Anza-Borrego Desert State Park in eastern San Diego County is one of my favorite places in California. Breathtaking scenery, with stunning vista after stunning vista, seemingly after every turn, until you start to think, There can’t POSSIBLY be more…! But there is. It is massive, the largest state park in California, and one of the more difficult to traverse. A lot of the more famous locales you have to get to by driving out on desert washes, dry riverbeds created by flash floods, when it rains in the nearby mountains and torrents of gushing water pour forth in narrow channels circumscribed by the land–and the water in turn circumscribes new texture and form to the land–the beautiful give and take of nature. On my second trip out there, I got my truck stuck in the soft sand of the “shoulder” of the wash; Anza has an Open Camping policy, which means you can camp anywhere in the park, so long as you park at least 3 feet off the road. Ha! It is truly something else, occupying 600,000 acres, about one fourth of San Diego County’s vast acreage. It is so huge and magnificent that I just couldn’t bring myself to choose only a small number of pictures, so I’m doing a double-pictorial on Anza. And now to the important part–THE PICTURES!!
All of these pictures are from 3 separate trips to the park in 2009; a lot of them aren’t the greatest quality because many were taken before I got my decent camera. However, I feel that the subject and the emotion conveyed is far more important than the equipment anyway–same way I feel about romantic partners, ha!
“Water, water, water….There is no shortage of water in the desert but exactly the right amount, a perfect ratio of water to rock, water to sand, insuring that wide free open, generous spacing among plants and animals, homes and towns and cities, which makes the arid West so different from any other part of the nation. There is no lack of water here unless you try to establish a city where no city should be.”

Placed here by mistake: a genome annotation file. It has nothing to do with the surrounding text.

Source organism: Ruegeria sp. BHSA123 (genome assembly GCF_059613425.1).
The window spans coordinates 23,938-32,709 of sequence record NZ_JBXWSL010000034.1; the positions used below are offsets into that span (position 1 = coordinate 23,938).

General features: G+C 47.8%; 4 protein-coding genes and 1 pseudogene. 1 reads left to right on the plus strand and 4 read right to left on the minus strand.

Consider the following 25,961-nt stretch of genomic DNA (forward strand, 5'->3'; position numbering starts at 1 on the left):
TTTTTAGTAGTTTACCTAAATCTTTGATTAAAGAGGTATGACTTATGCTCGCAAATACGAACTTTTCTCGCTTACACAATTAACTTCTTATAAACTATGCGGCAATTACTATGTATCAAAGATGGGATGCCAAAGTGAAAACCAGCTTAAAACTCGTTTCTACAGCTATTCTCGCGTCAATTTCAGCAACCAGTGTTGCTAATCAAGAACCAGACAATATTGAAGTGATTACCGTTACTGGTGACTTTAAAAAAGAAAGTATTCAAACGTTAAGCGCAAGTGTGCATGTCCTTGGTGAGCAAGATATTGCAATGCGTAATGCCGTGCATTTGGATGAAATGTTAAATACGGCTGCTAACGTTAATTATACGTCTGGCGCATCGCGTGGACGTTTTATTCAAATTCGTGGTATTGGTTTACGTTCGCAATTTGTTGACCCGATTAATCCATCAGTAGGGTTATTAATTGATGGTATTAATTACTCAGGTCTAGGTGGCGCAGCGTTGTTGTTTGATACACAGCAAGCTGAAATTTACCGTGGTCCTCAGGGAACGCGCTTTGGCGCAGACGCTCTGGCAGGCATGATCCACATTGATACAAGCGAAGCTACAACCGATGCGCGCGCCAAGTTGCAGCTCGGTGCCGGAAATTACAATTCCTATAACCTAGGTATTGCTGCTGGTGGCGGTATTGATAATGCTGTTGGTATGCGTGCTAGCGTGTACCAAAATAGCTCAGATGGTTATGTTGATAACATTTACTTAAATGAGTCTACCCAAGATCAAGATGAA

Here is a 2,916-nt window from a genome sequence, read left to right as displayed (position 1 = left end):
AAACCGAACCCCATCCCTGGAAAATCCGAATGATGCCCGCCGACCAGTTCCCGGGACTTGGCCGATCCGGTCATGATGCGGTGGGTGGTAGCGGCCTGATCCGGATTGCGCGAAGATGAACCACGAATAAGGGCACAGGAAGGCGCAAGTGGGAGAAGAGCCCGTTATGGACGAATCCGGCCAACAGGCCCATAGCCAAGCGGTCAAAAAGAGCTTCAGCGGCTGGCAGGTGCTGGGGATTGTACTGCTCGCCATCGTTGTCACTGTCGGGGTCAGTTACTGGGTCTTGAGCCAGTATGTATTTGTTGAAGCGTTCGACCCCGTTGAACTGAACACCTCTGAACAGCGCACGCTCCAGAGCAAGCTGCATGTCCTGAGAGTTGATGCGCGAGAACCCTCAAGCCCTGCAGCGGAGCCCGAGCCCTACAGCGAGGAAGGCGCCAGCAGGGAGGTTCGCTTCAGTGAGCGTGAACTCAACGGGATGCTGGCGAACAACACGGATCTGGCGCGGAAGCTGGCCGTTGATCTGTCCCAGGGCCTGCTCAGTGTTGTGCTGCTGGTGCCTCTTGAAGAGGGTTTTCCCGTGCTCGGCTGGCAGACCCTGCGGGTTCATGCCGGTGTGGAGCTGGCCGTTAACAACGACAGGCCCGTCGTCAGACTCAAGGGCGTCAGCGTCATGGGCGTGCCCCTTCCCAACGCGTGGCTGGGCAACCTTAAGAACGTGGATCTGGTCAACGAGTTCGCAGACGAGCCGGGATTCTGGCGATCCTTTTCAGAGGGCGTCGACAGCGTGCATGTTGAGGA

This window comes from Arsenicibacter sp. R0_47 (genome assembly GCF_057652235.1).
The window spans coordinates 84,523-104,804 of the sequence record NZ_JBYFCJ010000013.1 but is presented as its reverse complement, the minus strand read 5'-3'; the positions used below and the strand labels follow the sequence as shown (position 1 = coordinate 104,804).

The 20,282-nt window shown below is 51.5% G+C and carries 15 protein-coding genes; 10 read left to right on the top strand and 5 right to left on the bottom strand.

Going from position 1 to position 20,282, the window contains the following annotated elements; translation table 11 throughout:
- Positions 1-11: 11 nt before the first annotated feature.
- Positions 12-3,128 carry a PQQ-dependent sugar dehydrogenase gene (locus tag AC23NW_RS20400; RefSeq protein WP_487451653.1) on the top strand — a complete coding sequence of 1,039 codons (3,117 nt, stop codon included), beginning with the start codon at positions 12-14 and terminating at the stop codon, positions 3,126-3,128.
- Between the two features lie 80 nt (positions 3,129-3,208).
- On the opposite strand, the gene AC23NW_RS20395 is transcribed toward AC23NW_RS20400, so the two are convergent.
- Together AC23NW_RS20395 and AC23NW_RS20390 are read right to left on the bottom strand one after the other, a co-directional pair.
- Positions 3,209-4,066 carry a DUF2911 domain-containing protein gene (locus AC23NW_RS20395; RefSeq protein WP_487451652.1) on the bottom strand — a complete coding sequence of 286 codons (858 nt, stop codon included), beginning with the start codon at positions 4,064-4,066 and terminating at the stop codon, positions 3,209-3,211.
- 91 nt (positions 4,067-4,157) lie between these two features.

-Edward Abbey, from his magnificent Desert Solitaire
And where there is water…
And there’s magic in them there hills…
A side anecdote. Rebecca and I took the Desert Palm Canyon Trail, 5 miles total, hoping to catch a glimpse of these marvelous but rare, threatened creatures. We were nearing the very end, the parking lot. Then we came across two women staring into the distant rocky hills, hands shading their eyes from the sun. “Do you see something??” I asked, hope rising. “There’s a bighorn sheep out there.” With some pointing and describing, you could just make him out, some 300 yards away and blending with the surrounding terrain, only visible when he moved. Rebecca and I rock-hopped and rushed off-trail, through the desert landscape. We ended up getting within 50 feet of TWO of the borregos (Spanish for sheep). The picture quality is atrocious because I zoomed in the picture so you could make out the animal better, and I think it’s worth it. The two sheep were fighting over the sweet liquidy innards of this barrel cactus. This one had burst open the cactus with blows from his powerful horns. The second one tried to move in for a taste, and they got into a brief head-butting scuttle.
It was one of the coolest things I’ve ever seen.
Do you know where the sediment creating the Borrego Badlands comes from? The Grand Canyon. That’s right, the Grand Canyon, some 400 miles away. Millions of years ago, Anza-Borrego was part of the California Gulf, an extension of the Gulf of Mexico. It gradually receded as the Colorado River eroded its pathways, creating the Grand Canyon in the process, and dumped millenia of sediment into the Colorado Desert, of which Anza is a part. Staggering. Read more about the park’s fascinating geologic history (there once lived WALRUSES here!!).
Wish you were here indeed…
PART 2 COMING SOON!!